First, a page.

Figure Lengend Snippet: Genomic TapeStation traces of representative MoBio PowerSoil®, MP Biomedicals™ FastDNA™ SPIN and SDE gDNA extractions. gDNA, genomic DNA; SDE, soil gDNA extraction method

    Article Snippet: We tested four different extraction methods: (a) the PowerSoil® DNA Isolation Kit (12888‐50; CAMBIO, now 12888‐100, DNeasy PowerSoil, QIAGEN Ltd); (b) the MP Biomedicals™ FastDNA™ SPIN Kit for Soil (11492400; Fisher Scientific); (c) our SDE method; and (d) the recently published paperdisk method (Zou et al., ).

    Techniques:

    PCoA comparison of ASV abundances and relative abundance bar chart for bacterial and fungal communities of three different gDNA extraction methods and four soil types: (a) Top 30 bacterial community composition representing 0.72% of the overall bacterial community. (b) PCoA showing beta diversity by Bray–Curtis distance for bacterial community composition. (c) Top 30 fungal community composition representing 1.87% of the overall fungal community. (d) PCoA showing beta diversity by Bray–Curtis distance for fungal community composition. (a) and (b) show that the clustering for the entire bacterial communities is soil type‐dependent and not driven by different gDNA extraction methods. (c) and (d) show the same is true for the fungal community structure. Statistical analysis shows no significant difference between DNA extraction methods used for both bacterial (adonis test, p ‐value: .579) and fungal (adonis test, p ‐value: .801) communities, but shows a significant difference between locations for bacterial (ANOSIM test, p ‐value: 9.99e–4) and fungal (ANOSIM test, p ‐value: 9.99e‐4) communities. ASVs, amplicon sequence variants; BrF, broad‐leafed forest soil; Cer, standard cereal compost used at the JIC; CoF, coniferous forest soil; MiF, mixed forest soil; SDE, soil gDNA extraction method, MoBio, MoBio PowerSoil®; MP, MP Biomedicals™ FastDNA™ SPIN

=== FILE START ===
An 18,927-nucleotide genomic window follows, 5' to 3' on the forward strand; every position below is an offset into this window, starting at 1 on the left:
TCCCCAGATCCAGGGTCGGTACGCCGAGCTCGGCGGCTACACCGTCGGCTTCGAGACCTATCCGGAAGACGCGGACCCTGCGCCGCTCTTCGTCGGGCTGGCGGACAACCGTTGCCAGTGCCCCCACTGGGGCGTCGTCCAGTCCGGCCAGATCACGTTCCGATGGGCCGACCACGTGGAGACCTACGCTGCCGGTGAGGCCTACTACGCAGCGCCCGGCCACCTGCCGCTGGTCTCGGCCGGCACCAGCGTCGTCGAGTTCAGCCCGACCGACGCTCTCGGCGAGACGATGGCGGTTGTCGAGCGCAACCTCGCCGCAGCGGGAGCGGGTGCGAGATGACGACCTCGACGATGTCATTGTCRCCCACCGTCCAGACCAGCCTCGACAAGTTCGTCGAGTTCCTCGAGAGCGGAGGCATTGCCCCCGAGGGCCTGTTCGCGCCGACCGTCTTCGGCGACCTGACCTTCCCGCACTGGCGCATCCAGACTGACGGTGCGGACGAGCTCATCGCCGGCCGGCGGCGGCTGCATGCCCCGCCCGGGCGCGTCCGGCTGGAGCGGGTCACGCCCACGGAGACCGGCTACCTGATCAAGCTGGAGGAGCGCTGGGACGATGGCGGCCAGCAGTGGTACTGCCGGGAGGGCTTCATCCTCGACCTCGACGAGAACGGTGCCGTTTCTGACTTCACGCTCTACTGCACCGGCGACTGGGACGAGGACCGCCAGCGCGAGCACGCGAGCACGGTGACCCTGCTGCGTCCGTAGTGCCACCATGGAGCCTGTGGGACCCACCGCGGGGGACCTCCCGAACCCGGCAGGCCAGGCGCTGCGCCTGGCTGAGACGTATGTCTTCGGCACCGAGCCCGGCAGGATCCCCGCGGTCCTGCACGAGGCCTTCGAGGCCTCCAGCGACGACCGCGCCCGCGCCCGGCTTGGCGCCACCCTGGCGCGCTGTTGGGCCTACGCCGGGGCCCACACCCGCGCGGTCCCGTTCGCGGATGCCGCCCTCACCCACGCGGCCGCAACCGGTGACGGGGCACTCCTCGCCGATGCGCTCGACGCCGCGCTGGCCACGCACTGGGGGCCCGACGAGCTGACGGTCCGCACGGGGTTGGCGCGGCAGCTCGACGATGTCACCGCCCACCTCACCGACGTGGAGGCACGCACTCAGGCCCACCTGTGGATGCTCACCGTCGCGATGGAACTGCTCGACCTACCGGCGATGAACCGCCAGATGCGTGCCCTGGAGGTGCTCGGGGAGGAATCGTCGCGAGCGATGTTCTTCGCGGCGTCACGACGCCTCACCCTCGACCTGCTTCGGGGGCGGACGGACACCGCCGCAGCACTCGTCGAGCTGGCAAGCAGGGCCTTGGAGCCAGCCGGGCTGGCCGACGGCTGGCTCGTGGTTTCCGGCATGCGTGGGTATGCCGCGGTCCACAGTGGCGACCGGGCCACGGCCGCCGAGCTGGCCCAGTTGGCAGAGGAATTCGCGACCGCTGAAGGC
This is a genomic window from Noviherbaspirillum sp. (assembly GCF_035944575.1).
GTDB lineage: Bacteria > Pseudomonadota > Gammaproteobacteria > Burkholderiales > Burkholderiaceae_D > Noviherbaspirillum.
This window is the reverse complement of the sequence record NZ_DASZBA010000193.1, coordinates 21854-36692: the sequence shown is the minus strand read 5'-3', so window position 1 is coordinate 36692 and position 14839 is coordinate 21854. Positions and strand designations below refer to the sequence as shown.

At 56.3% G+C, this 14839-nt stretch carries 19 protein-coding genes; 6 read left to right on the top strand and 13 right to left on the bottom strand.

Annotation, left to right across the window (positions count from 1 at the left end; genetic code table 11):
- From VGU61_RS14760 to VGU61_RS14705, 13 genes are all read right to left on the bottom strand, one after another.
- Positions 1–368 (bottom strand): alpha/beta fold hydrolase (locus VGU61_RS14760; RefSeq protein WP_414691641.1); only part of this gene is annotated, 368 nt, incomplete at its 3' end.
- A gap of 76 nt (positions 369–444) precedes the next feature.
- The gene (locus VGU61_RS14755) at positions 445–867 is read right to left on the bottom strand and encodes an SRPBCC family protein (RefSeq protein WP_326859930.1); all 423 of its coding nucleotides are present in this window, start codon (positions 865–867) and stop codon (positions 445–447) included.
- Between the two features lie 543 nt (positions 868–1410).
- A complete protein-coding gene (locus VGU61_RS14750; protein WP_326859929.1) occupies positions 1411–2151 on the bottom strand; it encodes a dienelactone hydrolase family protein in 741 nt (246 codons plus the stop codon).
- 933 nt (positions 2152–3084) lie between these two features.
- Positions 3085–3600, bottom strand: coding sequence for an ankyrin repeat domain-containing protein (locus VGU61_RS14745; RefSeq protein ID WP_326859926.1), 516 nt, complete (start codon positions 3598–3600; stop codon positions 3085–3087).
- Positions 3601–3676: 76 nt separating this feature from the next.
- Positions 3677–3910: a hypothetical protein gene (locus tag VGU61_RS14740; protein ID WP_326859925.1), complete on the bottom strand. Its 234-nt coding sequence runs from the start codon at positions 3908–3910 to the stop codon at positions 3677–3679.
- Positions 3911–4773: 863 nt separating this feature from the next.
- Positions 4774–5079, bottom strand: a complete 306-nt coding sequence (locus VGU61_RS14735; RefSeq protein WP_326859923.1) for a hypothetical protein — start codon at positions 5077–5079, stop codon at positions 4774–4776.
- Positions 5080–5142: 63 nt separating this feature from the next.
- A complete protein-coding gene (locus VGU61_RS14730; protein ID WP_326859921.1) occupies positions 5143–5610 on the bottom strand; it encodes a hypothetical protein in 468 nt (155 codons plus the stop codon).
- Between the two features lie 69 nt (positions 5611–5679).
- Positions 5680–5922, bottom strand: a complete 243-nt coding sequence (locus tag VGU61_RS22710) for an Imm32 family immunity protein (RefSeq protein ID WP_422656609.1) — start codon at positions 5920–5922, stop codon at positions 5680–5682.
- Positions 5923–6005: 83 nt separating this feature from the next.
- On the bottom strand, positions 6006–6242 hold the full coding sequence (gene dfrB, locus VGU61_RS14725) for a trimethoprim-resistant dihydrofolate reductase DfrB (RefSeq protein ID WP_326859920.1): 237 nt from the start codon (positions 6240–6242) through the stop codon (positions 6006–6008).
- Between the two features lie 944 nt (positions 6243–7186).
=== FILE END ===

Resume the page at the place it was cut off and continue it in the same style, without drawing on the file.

Journal: MicrobiologyOpen

    Article Title: A low‐cost pipeline for soil microbiome profiling

    doi: 10.1002/mbo3.1133

    Figure Lengend Snippet: PCoA comparison of ASV abundances and relative abundance bar chart for bacterial and fungal communities of three different gDNA extraction methods and four soil types: (a) Top 30 bacterial community composition representing 0.72% of the overall bacterial community. (b) PCoA showing beta diversity by Bray–Curtis distance for bacterial community composition. (c) Top 30 fungal community composition representing 1.87% of the overall fungal community. (d) PCoA showing beta diversity by Bray–Curtis distance for fungal community composition. (a) and (b) show that the clustering for the entire bacterial communities is soil type‐dependent and not driven by different gDNA extraction methods. (c) and (d) show the same is true for the fungal community structure. Statistical analysis shows no significant difference between DNA extraction methods used for both bacterial (adonis test, p ‐value: .579) and fungal (adonis test, p ‐value: .801) communities, but shows a significant difference between locations for bacterial (ANOSIM test, p ‐value: 9.99e–4) and fungal (ANOSIM test, p ‐value: 9.99e‐4) communities. ASVs, amplicon sequence variants; BrF, broad‐leafed forest soil; Cer, standard cereal compost used at the JIC; CoF, coniferous forest soil; MiF, mixed forest soil; SDE, soil gDNA extraction method, MoBio, MoBio PowerSoil®; MP, MP Biomedicals™ FastDNA™ SPIN

    Article Snippet: We tested four different extraction methods: (a) the PowerSoil® DNA Isolation Kit (12888‐50; CAMBIO, now 12888‐100, DNeasy PowerSoil, QIAGEN Ltd); (b) the MP Biomedicals™ FastDNA™ SPIN Kit for Soil (11492400; Fisher Scientific); (c) our SDE method; and (d) the recently published paperdisk method (Zou et al., ).

    Techniques: DNA Extraction, Amplification, Sequencing